It was a frightening scene in Greece overnight as wildfires broke out in two locations near Athens and near Kineta, killing at least 60 and injuring 150, reports Sky News. Over 600 firefighters are there, with other countries wanting to send help. Croatia has offered to send firefighting planes, and Israel has also offered to send aid as has the head of the EU, with more countries sure to follow suit. In one horror scene near the seaside town of Mati, rescue workers found 26 bodies huddled together. Greece has declared a state of emergency and Greek Prime Minister Alexis Tsipras has said the country is in a three-day mourning period for those killed during this tragedy.
“Fanned by gale-force winds that frequently changed direction, the flames spread rapidly into populated seaside towns — too fast for many who were in their cars or homes to flee, fire department spokeswoman Stavroula Malliri said,” as reported by Fox News.
One of the fires broke out 20 miles northeast of Athens near Rafina, while the other occurred 30 miles west of the capital in Kineta. It has been a hot, dry summer in Greece and there were gale-force winds, therefore providing a perfect recipe for the forest fires to happen and spread quickly.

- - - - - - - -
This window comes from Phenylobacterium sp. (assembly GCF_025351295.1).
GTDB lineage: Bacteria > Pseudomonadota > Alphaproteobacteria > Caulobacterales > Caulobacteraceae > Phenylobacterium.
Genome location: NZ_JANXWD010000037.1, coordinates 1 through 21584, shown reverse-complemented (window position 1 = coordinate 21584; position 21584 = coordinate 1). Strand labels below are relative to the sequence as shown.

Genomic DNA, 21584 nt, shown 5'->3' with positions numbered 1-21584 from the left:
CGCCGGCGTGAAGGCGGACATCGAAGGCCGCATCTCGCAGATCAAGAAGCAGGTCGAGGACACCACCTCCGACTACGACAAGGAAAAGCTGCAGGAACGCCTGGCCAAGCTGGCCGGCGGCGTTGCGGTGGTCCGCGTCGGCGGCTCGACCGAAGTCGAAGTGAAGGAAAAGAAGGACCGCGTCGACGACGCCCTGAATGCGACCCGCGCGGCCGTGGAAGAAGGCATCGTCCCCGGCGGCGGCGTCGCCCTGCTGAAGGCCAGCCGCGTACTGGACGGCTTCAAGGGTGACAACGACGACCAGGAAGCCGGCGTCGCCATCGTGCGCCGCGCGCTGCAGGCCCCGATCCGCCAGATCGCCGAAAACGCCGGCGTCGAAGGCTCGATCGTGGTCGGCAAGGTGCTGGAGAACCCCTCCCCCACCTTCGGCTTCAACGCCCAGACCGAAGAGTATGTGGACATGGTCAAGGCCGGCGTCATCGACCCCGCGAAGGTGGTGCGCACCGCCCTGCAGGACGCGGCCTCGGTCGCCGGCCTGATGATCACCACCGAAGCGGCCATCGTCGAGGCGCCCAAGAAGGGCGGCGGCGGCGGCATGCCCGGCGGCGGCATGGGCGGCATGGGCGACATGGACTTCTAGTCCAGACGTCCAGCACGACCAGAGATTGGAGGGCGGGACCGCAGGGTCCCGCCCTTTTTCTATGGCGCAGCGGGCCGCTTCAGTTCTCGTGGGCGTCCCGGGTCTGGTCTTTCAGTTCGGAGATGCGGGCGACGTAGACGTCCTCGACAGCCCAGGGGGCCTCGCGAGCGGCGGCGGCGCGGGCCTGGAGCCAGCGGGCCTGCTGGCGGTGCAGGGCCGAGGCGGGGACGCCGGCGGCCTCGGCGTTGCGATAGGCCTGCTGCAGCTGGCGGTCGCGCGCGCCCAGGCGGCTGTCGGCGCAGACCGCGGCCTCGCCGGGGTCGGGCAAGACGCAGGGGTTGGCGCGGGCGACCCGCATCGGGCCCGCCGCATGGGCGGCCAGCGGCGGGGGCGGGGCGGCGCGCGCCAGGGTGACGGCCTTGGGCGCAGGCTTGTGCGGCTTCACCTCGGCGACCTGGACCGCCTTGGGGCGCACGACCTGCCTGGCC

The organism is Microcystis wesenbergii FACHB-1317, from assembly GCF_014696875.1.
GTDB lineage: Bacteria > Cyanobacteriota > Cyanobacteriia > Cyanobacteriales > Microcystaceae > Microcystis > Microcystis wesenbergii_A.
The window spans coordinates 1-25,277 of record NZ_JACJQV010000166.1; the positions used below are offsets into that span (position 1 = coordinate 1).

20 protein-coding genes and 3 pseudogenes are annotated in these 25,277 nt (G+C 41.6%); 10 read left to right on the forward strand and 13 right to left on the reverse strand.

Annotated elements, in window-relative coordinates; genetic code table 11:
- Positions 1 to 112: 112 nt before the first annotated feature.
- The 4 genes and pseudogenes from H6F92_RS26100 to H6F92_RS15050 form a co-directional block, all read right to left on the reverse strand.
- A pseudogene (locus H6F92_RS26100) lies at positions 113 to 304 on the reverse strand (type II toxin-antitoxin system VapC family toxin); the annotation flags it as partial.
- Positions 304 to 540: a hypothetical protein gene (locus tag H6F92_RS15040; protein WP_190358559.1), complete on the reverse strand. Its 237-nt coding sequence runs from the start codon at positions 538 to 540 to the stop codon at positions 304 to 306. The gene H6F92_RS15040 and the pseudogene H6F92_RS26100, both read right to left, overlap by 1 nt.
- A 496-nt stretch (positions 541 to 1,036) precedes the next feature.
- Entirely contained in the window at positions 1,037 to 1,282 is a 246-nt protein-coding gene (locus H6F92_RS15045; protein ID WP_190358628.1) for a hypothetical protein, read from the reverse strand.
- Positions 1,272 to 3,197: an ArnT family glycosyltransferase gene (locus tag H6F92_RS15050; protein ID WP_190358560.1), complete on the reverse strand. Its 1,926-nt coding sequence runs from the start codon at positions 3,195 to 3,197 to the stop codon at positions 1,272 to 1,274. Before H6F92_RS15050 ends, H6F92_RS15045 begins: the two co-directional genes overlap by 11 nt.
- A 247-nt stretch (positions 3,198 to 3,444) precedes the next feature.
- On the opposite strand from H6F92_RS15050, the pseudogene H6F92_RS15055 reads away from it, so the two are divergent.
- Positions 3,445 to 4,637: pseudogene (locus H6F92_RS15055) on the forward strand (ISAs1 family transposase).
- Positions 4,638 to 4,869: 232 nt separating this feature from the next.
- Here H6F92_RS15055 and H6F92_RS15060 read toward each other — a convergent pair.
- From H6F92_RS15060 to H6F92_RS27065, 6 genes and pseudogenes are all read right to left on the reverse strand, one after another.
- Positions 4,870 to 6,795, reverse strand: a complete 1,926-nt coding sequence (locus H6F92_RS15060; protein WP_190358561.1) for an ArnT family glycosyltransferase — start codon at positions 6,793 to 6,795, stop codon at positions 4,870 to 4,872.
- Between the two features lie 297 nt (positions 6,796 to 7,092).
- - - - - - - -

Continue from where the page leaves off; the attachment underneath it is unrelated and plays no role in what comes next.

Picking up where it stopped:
Wildfires in Greece have killed at least 60 people and left more than 150 injured, with officials declaring a state of emergency https://t.co/rt17c5GnDM— Sky News (@SkyNews) July 24, 2018
More than 700 people, both tourists and residents, were evacuated by boat overnight, as people instinctively headed to the coast to try to find help in escaping the flames, according to Merchant Marine deputy minister Nektarios Santorinios.
“Everything happened in seconds,” Andreaas Passios, who lives northeast of Athens, told the AP. “I grabbed a beach towel. It saved my life. I soaked it, grabbed my wife and we ran to the sea.”
Breaking: Greek officials say wildfires death toll 'has exceeded 60 people' as a state of emergency is declared near Athens.— Sky News (@SkyNews) July 24, 2018
????Follow the events live here: https://t.co/cxRNpGBLEP pic.twitter.com/5PlcvqeO9D
Another survivor, Nikos Stavrinidis, also told the AP about the fast-moving flames and how he and others had fled to the sea and were swept out. After two hours in the water, he was scooped up by an Egyptian crew on a fishing boat. Two that he had escaped with didn’t survive.
“What upsets me and what I will carry in my heart is that it is terrible to see the person next to you drowning and not being able to help him. You can’t. That’s the only tragic thing – that will stay with me.”
More and more countries are sending their condolences and offers of help as rescue and recovery efforts continue in the light of day. This has been the deadliest fire season for Greece in more than a decade.